Those of us who are concerned about the issue of the endless stream of unauthorised arrivals of
asylum seekers illegal immigrants have long known that the most attractive carrot that draws them here is the easy route to getting permanent residency and the right to sponsor their family members once that get that desired migration outcome. I am not alone in being disgusted to discover that even those who have been convicted of the destruction of commonwealth property have thus far not been “bad enough” for the minister to refuse them a visa on “character grounds”. The fact that the Labor government has finally decided to “Toughen up” and change the law so that any offence will be enough to refuse residency is a good start. But the obvious question that comes to mind is why the hell has it taken the partial destruction of not one but two detention centres for them to act?
Immigration Minister Chris Bowen said that if the laws were passed they would come into force from today and cover any troublemakers convicted over acts of violence and riots at Broadmeadows, Villawood and Christmas Island.
As protests continued at four detention centres around the country yesterday, Mr Bowen said: “These changes send a clear message to anyone considering engaging in unacceptable behaviour in immigration detention that this will only increase their chances of not being granted a visa.
“The Government believes the powers under the Migration Act can be strengthened to create a more significant disincentive for this sort of destructive behaviour.
This will apply to all people in immigration detention: onshore and offshore arrivals, asylum seekers, or otherwise,” he said.
Under the Migration Act, Mr Bowen already has the power to refuse visas, but it is easy for him to do so only where a person has a substantial criminal record, or where someone has been sentenced to jail for a year or more.
The changes will mean that, if a convicted criminal faces persecution in their own country, they will most probably be granted only a provisional visa, which does not permit refugees to bring their families to Australia.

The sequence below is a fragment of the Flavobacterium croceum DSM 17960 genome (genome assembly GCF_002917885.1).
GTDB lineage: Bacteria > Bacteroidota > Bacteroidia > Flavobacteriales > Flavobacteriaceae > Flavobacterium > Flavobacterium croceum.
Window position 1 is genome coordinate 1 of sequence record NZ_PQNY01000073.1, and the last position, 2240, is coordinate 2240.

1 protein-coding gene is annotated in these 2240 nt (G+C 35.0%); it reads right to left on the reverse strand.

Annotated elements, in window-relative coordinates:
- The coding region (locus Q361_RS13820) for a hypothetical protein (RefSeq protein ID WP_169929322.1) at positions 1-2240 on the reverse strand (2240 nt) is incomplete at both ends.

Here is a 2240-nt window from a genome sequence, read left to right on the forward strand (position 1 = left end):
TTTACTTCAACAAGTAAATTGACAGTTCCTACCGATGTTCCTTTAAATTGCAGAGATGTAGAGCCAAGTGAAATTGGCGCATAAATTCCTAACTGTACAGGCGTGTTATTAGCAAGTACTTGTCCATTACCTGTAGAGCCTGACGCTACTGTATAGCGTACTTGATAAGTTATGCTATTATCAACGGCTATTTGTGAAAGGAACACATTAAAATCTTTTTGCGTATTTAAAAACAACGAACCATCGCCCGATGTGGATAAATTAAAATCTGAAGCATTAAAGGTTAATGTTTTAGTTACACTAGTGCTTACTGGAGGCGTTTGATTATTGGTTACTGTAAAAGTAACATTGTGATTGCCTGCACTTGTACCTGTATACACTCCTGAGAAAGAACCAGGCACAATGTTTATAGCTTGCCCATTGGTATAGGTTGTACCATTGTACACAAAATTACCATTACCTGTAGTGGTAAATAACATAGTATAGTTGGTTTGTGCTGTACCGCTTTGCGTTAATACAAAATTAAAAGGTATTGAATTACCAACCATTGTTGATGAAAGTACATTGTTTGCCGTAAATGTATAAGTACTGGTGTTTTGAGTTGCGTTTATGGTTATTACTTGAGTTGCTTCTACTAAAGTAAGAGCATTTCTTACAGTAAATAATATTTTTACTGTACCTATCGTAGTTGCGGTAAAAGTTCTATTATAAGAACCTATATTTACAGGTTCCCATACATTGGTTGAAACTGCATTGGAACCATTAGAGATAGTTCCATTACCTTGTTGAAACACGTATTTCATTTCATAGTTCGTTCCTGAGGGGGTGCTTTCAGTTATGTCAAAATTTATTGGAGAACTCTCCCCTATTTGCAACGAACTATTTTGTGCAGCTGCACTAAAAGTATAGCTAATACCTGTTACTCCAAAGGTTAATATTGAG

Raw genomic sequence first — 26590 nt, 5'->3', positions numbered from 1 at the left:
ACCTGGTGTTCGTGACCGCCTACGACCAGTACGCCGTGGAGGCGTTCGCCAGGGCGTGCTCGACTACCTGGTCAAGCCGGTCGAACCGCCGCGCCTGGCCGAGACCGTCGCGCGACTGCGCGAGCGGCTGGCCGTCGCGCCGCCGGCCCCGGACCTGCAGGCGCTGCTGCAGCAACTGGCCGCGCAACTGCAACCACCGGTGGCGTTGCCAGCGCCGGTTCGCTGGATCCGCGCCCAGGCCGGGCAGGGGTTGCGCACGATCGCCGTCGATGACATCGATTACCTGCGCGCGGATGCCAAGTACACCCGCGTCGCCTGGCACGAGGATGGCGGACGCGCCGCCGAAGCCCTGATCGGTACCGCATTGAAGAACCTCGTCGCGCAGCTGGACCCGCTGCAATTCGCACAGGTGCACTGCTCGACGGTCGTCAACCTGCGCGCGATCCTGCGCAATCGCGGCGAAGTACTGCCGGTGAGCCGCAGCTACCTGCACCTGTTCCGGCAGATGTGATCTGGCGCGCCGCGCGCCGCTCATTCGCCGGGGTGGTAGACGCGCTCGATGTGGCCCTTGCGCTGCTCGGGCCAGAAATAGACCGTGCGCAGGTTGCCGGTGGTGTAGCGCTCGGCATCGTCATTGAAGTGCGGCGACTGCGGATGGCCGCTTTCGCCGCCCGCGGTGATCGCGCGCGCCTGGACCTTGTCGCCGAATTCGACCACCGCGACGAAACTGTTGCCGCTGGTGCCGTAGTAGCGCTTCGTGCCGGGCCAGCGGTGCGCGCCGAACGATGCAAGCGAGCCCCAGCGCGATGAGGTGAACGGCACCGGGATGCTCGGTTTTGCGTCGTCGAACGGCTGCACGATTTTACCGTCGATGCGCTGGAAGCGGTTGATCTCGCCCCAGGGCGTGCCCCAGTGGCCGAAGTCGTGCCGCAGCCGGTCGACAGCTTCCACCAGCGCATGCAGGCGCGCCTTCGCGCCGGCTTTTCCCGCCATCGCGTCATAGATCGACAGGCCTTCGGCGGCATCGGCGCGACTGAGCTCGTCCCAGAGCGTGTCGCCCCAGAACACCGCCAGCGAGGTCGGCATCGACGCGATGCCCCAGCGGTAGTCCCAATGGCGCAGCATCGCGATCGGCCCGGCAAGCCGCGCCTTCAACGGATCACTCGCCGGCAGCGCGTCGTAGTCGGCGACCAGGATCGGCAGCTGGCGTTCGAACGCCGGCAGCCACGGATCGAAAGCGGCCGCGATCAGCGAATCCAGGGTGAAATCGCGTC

Once the threat in their home country is over, they can be sent back.
Along with the ridiculous reluctance to forcefully deport those who have failed in their claim for asylum (they and their country of origin has to agree that they be deported 🙄 ) the lack of any meaningful sanction for unacceptable behaviour while their claims are being determined is the underlying cause of the unrest in the detention centres at present. Further I find the naivete of the protests from asylum seeker activists almost breathtaking. If ever there was an issue where a protest is beyond futile it is this one . They certainly will get a chorus of “right on ” from the Uber-left loopy Greens but Labor have no wriggle room to give even the tiniest part of a millimetre to their noisy demands lest they lose even more of their base vote. And the general public are just not prepared to believe the narrative that “asylum seekers” are the “worthy of our concern victims of oppression” narrative since both Christmas Island and Villawood have burned.
So in true Labor party tradition what we can see here is an example of policy over reach followed by a ridiculous denial of the negative consequences of their changes and then finally a partial restoration of that which they changed.
Is it any wonder that the Gillard government is the top contender for the “Worst Labor government of all time?